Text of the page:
Spammers cloak scams by redirecting through Google services

Thousands of Google Page and Blogger accounts mask spam links

Spammers are using thousands of Google accounts to camouflage their scams from anti-spam filters, a security researcher said Friday. He dubbed the practice "Spam 2.0."

Rather than inserting links to the actual pages touting their products, some junk mailers are sticking in links from domains registered with Google Page Creator -- the search engine's free Web page maker -- or accounts with Google's Blogger.com service, said Dan Hubbard, vice president of security research at Websense.

"They'll send out a big long spam run, and include the URL they registered with Google Page or a blog service," said Hubbard. "But there's nothing on that page but a bunch of obfuscated JavaScript." The JavaScript simply redirects the user to the actual destination, where the spammer shills his products or services.

The tactic has been used my malware makers, but it has only recently been adopted by spammers, said Hubbard. Websense first noticed the technique in November, but "it was only earlier this month that it showed up in numbers." Websense has been intercepting "tens of thousands" of such e-mails daily, he claimed.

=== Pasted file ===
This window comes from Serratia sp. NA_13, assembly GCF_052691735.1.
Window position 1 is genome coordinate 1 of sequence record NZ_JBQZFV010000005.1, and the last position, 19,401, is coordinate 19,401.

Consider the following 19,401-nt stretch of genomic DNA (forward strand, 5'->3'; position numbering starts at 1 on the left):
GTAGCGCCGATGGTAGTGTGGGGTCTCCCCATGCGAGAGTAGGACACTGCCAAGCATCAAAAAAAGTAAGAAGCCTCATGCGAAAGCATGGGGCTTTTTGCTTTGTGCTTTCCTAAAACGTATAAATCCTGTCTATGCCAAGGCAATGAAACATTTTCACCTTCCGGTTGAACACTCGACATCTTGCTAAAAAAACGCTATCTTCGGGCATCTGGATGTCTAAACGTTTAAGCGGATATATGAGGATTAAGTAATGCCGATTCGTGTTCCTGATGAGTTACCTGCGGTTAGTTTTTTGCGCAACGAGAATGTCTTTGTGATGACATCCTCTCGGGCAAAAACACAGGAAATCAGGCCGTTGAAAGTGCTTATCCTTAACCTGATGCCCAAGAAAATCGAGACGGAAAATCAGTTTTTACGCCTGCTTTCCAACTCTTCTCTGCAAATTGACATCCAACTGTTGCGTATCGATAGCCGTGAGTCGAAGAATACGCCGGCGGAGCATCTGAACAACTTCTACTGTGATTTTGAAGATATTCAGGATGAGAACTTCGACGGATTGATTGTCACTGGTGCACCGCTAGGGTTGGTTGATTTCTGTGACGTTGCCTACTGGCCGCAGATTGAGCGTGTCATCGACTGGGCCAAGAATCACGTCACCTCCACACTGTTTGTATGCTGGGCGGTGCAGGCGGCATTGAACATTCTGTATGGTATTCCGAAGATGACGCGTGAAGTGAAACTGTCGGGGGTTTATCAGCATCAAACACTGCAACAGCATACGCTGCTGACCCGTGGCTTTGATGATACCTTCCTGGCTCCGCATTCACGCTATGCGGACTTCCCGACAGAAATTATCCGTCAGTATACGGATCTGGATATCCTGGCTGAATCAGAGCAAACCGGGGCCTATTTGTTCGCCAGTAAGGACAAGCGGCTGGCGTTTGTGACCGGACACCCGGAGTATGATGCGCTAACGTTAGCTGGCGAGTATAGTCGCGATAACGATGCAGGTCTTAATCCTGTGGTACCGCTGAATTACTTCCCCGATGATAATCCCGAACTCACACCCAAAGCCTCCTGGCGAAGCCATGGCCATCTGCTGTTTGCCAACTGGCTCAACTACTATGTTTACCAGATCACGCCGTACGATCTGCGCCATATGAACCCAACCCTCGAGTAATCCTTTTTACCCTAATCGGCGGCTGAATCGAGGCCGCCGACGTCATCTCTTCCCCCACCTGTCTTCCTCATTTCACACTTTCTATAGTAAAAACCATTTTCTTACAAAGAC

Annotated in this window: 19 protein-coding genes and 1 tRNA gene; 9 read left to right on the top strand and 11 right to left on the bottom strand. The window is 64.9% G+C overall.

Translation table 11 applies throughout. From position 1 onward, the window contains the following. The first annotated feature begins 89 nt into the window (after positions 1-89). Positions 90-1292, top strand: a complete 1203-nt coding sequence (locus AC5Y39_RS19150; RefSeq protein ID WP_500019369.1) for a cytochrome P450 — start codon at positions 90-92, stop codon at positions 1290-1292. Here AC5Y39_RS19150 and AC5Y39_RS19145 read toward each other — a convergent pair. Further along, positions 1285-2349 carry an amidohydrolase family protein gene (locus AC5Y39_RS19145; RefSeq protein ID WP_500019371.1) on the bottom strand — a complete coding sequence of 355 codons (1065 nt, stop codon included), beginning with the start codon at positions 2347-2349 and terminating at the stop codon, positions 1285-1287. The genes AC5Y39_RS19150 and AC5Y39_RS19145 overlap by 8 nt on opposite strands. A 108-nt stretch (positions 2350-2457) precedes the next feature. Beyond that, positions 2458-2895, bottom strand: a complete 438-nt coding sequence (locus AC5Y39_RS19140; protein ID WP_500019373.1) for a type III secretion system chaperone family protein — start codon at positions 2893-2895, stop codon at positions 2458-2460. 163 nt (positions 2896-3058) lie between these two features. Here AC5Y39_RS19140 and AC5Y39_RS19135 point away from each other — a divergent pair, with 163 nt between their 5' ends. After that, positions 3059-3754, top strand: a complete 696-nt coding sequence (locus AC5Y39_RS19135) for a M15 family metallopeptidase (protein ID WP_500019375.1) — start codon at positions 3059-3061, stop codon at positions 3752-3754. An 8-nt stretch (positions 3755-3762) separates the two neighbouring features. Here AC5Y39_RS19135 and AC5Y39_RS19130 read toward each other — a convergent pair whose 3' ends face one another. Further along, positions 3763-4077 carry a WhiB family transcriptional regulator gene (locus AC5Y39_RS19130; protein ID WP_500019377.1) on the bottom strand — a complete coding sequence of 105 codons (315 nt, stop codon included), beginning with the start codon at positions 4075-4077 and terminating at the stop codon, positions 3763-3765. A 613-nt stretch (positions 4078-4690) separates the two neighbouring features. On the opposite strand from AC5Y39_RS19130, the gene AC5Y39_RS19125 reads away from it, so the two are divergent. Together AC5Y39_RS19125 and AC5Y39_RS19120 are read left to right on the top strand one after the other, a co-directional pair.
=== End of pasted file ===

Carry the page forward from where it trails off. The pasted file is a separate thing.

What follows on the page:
"Sometimes we'll see a run where they 'taste' the real URL, and then they'll do a much larger spam run with the Google Page URLs," said Hubbard, explaining how the spammers seem to be testing the efficacy of each. "It appears that they believe they get a more effective hit rate with the Google URLs."

That's likely, since most spam filters don't blink at letting through messages with embedded links to Google's services, Hubbard said. "It's a great way for them to hide [the fact that the message is] spam, and a good way for them to get it through filters."

The spammers have borrowed other parts of the ploy from malware authors, too. Just as some recent attacks have been launched using frequently-changing JavaScript, the redirect code placed on the Google Pages or on blogs can fluctuate, depending on the originating spam message. The scams are also using fast-flux techniques to rapidly change the resolving destinations of the links, said Hubbard.

The trend is toward a tighter link -- no pun intended -- between spam and seemingly legitimate domains, just as there has been a move by hackers to exploit legitimate Web sites to host their attack code. "Spam with a [spam site] link in it, there are all kinds of way to catch that," said Hubbard. "But spammers are moving toward the Web [host] side of things now, too."

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Gregg Keizer

Computerworld

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